The opinion of the court was delivered by: Chief Judge Curtis L. Collier
Before the Court is Defendant National Healthcare of Cleveland, Inc., d/b/a Cleveland Community Hospital's ("Defendant Hospital") motion for partial summary judgment (Court File No. 131). Defendant Hospital filed a memorandum in support of its motion (Court File No. 132) as well as two supporting affidavits of Dawn Haynes, R.N. and John Hyde, Ph.D. (Court File No. 132, Attachments 1 & 2). Plaintiff Bennie Poteet, II, both individually and by and through Evelyn Poteet, his conservator ("Plaintiff ") filed a response, a response brief and supporting deposition excerpts (Court File Nos. 166 &167).*fn1 Defendant Hospital filed a reply brief (Court File No. 200).
After carefully considering the parties' arguments and the applicable law, the Court will GRANT Defendant Hospital's motion for partial summary judgment in its entirety.
Also before the Court is Plaintiff's motion to strike the affidavits of Dawn Haynes, R.N. and John Hyde, Ph.D. (Court File No. 169) along with an accompanying memorandum in support (Court File No. 170). Defendant Hospital filed a response brief along with the supplemental affidavits of Dawn Haynes, R.N. and John Hyde, Ph.D. (Court File No. 201) and a notice of manual filing of medical records of Polk County EMS (MedTrans) and Cleveland Community Hospital which the affiants reviewed and relied upon (Court File No. 202). The manual filing of these medical records is also noted on the docket (Court File No. 220).*fn2 For the following reasons, the Court will DENY Plaintiff's motion to strike these two affidavits and will consider them in connection with Defendant Hospital's motion for partial summary judgment.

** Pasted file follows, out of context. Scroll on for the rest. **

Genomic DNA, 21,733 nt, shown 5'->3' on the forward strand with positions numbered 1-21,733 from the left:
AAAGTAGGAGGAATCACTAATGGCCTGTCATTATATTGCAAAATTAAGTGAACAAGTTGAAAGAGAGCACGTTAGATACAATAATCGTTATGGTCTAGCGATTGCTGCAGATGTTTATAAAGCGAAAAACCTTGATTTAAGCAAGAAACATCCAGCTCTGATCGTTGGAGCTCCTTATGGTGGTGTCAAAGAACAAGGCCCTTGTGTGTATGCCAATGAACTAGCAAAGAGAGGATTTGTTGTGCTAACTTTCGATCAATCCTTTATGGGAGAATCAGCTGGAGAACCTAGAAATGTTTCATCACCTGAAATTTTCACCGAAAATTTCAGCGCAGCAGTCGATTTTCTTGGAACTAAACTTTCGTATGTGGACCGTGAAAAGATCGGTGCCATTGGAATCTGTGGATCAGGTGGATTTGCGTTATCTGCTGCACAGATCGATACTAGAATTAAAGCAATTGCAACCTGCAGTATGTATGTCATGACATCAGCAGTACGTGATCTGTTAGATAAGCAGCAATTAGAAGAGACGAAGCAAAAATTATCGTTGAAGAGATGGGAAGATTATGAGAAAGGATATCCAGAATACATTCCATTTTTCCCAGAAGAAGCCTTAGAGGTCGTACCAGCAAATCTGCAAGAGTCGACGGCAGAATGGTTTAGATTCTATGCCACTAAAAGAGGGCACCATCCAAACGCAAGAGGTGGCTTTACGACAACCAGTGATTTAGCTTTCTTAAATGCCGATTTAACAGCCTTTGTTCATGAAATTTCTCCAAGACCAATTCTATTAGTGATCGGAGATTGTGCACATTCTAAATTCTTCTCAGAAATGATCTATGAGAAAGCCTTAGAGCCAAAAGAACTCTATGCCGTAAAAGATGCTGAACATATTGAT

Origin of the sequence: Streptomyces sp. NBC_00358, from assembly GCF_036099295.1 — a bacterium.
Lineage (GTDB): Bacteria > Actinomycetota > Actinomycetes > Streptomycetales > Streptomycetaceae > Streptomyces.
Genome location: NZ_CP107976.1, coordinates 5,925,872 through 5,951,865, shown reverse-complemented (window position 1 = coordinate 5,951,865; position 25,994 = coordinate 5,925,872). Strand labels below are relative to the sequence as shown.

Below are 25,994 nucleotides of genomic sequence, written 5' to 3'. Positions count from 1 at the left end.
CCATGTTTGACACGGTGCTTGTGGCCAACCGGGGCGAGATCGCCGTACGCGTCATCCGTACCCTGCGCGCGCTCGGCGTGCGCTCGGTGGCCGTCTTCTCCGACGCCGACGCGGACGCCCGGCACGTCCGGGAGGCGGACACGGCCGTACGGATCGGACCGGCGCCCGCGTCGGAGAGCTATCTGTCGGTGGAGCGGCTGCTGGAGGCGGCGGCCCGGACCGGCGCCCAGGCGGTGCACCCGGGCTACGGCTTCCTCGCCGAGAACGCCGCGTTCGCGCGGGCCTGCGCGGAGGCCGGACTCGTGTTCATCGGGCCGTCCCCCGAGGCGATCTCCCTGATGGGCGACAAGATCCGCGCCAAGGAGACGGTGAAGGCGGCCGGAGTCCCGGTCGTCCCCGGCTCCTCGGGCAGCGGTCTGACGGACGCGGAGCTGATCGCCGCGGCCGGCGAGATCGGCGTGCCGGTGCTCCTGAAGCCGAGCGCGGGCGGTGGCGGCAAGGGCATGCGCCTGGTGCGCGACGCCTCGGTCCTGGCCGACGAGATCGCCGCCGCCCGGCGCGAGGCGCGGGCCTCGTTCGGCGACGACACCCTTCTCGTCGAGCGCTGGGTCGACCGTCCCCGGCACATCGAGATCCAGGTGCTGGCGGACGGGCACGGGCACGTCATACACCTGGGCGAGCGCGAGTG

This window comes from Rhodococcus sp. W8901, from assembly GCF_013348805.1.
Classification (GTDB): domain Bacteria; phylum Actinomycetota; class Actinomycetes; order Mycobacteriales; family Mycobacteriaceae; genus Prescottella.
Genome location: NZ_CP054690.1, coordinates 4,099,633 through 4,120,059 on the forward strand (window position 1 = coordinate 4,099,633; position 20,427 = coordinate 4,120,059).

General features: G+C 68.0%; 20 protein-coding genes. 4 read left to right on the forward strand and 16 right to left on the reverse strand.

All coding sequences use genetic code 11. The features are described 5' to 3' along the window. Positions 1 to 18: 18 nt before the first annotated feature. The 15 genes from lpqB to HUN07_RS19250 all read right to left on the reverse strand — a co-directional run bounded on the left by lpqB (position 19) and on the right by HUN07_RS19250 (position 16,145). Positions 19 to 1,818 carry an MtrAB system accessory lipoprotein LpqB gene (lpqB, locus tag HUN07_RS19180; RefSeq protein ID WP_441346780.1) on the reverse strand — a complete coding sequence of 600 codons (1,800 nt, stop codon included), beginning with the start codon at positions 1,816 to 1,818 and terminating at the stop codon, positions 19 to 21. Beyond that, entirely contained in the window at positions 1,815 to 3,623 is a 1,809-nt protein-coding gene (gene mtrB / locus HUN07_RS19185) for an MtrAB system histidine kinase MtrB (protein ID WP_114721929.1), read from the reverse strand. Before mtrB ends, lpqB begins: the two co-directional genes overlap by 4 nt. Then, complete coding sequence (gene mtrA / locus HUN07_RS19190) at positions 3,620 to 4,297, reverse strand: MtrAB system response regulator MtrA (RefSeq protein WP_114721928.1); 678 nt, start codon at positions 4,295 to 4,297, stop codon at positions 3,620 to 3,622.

Summary judgment is proper where "the pleadings, depositions, answers to interrogatories, and admissions on file, together with the affidavits, if any, show that there is no genuine issue as to any material fact and that the moving party is entitled to judgment as a matter of law." FED. R. CIV. P. 56(c). In ruling on a motion for summary judgment, the Court must view the facts contained in the record and all inferences which can be drawn from those facts in the light most favorable to the nonmoving party. Matsushita Elec. Indus. Co., Ltd. v. Zenith Radio Corp., 475 U.S. 574, 587 (1986); Nat'l Satellite Sports, Inc. v. Eliadis Inc., 253 F.3d 900, 907 (6th Cir. 2001). The Court cannot weigh the evidence, judge the credibility of witnesses, or determine the truth of any matter in dispute. Anderson v. Liberty Lobby, Inc., 477 U.S. 242, 249 (1986).